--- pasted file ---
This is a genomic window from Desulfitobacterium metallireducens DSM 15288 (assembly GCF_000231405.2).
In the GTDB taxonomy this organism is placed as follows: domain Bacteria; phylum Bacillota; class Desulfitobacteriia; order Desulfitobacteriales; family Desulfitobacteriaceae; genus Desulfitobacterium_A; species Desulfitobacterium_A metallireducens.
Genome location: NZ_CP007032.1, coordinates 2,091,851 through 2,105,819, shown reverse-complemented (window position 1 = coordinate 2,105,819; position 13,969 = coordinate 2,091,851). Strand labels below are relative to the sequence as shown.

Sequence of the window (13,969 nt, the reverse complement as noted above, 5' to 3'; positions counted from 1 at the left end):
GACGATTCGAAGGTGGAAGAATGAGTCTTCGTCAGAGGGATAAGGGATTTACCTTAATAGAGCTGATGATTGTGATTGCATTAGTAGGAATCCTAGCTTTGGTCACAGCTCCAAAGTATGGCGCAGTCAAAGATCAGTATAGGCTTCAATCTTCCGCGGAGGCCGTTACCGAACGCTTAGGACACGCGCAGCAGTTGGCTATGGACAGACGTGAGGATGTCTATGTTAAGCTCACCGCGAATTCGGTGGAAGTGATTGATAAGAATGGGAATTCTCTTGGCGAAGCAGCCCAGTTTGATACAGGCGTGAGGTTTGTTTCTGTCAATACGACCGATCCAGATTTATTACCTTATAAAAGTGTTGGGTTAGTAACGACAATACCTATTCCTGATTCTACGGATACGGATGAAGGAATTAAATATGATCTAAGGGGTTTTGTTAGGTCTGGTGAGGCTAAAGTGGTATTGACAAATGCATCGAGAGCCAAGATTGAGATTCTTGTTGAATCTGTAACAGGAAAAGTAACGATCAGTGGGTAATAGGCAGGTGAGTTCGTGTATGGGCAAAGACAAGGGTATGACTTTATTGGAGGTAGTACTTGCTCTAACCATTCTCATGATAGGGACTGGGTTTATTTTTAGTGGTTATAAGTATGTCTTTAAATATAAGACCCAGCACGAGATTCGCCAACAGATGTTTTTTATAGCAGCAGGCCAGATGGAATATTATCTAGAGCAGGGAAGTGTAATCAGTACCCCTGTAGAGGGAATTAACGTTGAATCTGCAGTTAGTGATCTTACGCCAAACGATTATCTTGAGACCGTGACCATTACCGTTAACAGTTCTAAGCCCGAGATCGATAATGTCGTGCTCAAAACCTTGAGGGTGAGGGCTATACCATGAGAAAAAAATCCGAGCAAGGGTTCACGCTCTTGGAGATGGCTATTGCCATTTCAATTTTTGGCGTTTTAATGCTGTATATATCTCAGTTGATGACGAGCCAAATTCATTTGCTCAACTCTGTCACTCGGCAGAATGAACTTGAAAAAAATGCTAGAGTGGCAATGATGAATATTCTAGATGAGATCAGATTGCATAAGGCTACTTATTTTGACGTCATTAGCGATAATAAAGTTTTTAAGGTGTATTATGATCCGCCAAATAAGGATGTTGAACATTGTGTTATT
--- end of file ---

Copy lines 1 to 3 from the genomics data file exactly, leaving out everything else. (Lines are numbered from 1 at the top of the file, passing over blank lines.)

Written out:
This is a genomic window from Desulfitobacterium metallireducens DSM 15288 (assembly GCF_000231405.2).
In the GTDB taxonomy this organism is placed as follows: domain Bacteria; phylum Bacillota; class Desulfitobacteriia; order Desulfitobacteriales; family Desulfitobacteriaceae; genus Desulfitobacterium_A; species Desulfitobacterium_A metallireducens.
Genome location: NZ_CP007032.1, coordinates 2,091,851 through 2,105,819, shown reverse-complemented (window position 1 = coordinate 2,105,819; position 13,969 = coordinate 2,091,851). Strand labels below are relative to the sequence as shown.